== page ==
Created as a handheld computer that supported the 68-key keyboard which was, at the time, an industry standard, it also used a rechargeable nickel-cadmium battery, one of its failings was found in its display - a pretty small 120×32-pixel dot-matrix LCD display that only supported 4 20-character lines of text, as its primary “display” was meant to be the standard 24-column dot matrix printer!
As such its use in the field was very limited and that design model never caught on with consumers or the business computing community. That said though, some of the innovative design elements in its motherboard and circuitry DID catch on, and so it made some significant contributions to portable computer design on the hardware side of the coin.
|The GRiD Compass 1101 - Touch enough for the Special Forces, Hi-Tech enough for NASA!|
1983 / 1984 -- GRiD Compass 1101
The GRiD Compass 1101 was THE portable computer that finally delivered ALL of the elements that computer makers - and users - had been seeking in a portable computer for almost ten years.
In relative terms it really did offer it all: a full-sized display capable of rudimentary graphical display, a full-sized keyboard, internal power, and the ability to “fold-up” making it smaller for transport purposes while at the same time retaining all of the components that were necessary for field use in a single package.
Nobody disputes its claim as the first true laptop -- and its design by Bill Moggridge in 1979–80, thanks to the many patents covering it that GRiD was very careful to make sure were properly filed first with the US Patent Office and then with strategic foreign patent authorities, pretty much called the tune for true-portable-computing for the next forever or until someone somewhere figures out how to plug the things into our brains.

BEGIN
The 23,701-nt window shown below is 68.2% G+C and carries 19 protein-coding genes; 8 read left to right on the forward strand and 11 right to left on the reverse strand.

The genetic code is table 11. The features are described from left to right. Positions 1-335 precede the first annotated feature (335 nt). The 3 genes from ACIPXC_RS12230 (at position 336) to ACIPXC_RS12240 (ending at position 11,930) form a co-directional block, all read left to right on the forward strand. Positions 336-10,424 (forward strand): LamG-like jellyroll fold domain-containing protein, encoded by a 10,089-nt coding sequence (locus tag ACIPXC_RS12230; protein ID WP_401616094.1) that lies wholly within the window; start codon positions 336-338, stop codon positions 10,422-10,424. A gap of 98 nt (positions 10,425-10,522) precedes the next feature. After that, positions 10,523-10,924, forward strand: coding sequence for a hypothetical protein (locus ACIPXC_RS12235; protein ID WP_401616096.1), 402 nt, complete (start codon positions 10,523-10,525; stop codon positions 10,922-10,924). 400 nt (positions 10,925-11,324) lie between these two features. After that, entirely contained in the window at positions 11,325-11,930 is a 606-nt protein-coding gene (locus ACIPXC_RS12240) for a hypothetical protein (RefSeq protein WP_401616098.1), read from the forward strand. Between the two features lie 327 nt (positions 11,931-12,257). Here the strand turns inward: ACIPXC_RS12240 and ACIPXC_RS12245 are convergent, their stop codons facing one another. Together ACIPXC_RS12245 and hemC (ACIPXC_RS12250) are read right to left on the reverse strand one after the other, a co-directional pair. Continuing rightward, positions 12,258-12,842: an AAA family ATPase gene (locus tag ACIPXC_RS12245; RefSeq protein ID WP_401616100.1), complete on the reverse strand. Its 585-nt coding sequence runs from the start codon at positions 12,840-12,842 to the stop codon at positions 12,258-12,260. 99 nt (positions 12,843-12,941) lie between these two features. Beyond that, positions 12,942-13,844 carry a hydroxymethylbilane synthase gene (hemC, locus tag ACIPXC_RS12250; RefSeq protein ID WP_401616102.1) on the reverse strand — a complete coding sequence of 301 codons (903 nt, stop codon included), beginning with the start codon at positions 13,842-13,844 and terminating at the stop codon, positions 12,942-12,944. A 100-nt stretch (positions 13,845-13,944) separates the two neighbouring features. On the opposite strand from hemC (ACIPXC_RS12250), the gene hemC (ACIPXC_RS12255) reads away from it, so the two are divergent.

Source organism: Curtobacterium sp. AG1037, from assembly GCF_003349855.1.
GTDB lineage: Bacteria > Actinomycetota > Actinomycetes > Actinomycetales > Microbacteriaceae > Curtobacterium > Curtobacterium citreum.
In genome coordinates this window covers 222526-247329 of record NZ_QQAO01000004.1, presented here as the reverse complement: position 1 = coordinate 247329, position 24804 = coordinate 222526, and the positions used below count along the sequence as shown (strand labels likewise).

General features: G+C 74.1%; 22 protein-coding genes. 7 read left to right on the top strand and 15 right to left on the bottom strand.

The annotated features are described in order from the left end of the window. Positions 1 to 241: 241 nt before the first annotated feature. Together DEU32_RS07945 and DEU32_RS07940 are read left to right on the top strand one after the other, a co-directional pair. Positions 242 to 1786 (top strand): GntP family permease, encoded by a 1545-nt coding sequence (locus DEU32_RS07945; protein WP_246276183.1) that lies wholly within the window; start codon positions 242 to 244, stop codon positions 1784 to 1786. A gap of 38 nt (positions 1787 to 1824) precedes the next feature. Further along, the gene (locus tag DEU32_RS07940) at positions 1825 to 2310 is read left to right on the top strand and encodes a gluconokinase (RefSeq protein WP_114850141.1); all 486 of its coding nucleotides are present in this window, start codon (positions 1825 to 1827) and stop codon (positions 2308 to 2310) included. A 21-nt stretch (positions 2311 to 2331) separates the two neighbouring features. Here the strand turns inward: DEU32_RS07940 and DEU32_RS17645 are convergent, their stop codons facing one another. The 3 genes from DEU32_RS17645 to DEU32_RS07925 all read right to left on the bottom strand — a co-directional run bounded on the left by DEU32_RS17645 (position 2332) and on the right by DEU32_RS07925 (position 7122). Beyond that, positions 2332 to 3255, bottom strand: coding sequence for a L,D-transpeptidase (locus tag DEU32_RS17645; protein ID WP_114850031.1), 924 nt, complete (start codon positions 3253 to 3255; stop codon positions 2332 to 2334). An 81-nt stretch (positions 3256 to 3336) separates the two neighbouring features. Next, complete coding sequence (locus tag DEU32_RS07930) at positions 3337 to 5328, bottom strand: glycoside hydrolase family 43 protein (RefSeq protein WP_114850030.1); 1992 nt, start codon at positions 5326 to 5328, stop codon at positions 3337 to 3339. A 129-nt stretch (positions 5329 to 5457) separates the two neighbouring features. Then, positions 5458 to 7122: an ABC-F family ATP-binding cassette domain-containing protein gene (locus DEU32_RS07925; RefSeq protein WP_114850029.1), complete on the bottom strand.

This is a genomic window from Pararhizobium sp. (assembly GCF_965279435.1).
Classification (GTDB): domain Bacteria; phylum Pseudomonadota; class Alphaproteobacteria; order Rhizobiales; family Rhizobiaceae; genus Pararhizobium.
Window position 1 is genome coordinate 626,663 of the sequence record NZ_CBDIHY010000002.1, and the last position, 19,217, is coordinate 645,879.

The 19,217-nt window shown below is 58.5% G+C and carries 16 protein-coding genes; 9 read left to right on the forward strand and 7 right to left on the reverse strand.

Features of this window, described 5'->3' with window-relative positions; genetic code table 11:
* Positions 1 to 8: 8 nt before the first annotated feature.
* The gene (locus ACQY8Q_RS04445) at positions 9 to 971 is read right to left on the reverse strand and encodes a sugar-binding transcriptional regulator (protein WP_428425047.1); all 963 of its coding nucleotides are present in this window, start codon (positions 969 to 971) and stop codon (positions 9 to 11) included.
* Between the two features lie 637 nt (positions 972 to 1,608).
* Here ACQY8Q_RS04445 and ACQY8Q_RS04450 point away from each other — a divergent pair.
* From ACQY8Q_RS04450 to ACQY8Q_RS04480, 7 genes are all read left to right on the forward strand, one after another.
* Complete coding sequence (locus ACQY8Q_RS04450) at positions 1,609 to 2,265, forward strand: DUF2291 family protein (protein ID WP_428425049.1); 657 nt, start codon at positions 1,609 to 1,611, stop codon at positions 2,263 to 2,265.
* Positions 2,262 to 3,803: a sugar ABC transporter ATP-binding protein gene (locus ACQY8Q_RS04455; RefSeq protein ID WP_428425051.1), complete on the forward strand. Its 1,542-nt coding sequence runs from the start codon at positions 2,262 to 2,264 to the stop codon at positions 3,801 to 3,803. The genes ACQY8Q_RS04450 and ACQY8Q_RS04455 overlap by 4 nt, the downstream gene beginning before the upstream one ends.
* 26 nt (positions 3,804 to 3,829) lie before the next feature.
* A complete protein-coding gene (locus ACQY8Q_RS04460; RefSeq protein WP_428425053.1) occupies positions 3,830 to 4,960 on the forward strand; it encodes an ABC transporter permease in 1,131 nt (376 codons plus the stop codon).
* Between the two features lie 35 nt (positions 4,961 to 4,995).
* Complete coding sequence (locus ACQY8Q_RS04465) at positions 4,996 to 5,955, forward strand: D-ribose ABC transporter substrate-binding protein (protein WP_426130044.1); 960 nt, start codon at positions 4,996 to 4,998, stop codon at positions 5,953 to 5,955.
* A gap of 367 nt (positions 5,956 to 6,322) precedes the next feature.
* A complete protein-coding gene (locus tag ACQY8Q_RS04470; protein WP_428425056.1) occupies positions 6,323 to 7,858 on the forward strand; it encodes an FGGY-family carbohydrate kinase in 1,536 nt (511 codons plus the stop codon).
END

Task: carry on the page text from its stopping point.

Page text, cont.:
It wasn't simply ahead of its time, it was ahead of computer technology in whole! The 1101 clamshell case was a brilliant piece of design, but it was the icing on the cake so to speak. The hardware? Now that is where this thing really jumped generations. Consider this - the GRiD utilized non-volatile Bubble-Chip Memory years before anybody knew what it was!
It ran either using its internal, rechargeable battery, or via standard AC power, and its switching power supply could be plugged directly into the classified power network on board the US Space Shuttle Fleet without a conversion unit.
In fact its only drawback was that the 1101 was not IBM compatible; it used its own proprietary OS that was based off of CP/M and was called GRiDOS.
It may also interest you to know that the 1101 was fully compatible with the Space Shuttle main computer, and that astronauts on the Shuttle carried a special set of cables and a data cartridge that allowed an 1101 to be attached to the instrument panel in the Shuttle cockpit, essentially serving as the Shuttle's emergency backup co-pilot!
Once attached to the Shuttle computer network and, as long as the Shuttle was in any one of ten standard and programmed orbital positions, the 1101 and its emergency pilot program would function as a full substitute for the Shuttle's flight and navigation computer, allowing the laptop to land the Shuttle by itself in the event that an emergency occurred or the pilots were incapacitated.
Other laptops and, eventually, notebook computers, followed the GRiD 1101, and as the technology of portable computing matured and grew smaller improved upon its form, but it is safe to say that the GRiD 1101 set in motion almost all of the form factors that eventually lead to the design and manufacture of the HP notebook that is my constant companion and upon which I do most of my writing.
And that is how, thanks to Bill Moggridge we arrived at a table in our local Dunkin' Donuts at 09:35 on the morning of 21 February 2016 where the events I will soon describe occurred.
But before we get to that we have to briefly visit a coffee farm in Colombia - and before we do THAT we also have to go back in time to 1981 where we will revisit my computer at the time, which was pretty special - a special that actually involved no fewer than TWO blood sacrifices to make!